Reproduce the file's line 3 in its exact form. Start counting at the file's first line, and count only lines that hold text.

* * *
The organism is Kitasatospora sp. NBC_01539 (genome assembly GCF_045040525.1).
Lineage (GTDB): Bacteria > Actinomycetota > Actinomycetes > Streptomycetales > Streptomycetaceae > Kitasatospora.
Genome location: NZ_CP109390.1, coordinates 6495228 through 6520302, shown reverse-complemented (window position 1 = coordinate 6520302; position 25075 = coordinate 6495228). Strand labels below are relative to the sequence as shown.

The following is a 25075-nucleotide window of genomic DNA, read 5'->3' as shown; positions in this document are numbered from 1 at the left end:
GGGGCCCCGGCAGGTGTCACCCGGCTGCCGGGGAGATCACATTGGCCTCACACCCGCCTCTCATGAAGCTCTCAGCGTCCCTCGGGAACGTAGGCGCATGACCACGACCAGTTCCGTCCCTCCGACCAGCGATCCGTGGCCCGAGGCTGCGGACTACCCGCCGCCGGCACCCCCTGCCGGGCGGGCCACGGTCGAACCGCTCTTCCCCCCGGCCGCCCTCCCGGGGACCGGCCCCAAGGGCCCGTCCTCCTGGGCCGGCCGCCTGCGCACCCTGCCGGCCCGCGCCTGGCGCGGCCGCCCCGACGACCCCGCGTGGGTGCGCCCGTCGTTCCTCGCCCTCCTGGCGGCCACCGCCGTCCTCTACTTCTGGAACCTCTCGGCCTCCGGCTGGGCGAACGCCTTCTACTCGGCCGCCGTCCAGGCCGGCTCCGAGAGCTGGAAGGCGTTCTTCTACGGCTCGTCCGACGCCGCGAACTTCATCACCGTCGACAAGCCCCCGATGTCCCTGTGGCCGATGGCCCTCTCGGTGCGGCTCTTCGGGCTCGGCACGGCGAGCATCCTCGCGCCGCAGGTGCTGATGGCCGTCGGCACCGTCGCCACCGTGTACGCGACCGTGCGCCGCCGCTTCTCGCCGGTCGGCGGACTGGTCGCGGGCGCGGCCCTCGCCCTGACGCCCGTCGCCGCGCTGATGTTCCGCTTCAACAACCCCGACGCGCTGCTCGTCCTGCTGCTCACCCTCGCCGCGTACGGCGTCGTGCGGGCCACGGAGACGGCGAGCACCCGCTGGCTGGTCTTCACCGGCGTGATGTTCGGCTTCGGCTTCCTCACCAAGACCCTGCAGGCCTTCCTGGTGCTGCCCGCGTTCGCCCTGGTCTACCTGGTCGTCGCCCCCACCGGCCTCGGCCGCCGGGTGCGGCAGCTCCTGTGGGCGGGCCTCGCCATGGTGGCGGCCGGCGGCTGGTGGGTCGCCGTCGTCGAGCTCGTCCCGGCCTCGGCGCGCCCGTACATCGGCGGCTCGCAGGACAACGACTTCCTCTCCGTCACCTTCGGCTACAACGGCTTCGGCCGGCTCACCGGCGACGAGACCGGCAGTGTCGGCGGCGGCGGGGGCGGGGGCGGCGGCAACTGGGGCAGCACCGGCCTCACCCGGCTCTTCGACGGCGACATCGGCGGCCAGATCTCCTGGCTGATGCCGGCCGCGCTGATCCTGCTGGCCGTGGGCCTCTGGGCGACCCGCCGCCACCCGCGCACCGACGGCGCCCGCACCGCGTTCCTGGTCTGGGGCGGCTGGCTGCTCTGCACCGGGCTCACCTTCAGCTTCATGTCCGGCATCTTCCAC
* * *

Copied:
Genome location: NZ_CP109390.1, coordinates 6495228 through 6520302, shown reverse-complemented (window position 1 = coordinate 6520302; position 25075 = coordinate 6495228). Strand labels below are relative to the sequence as shown.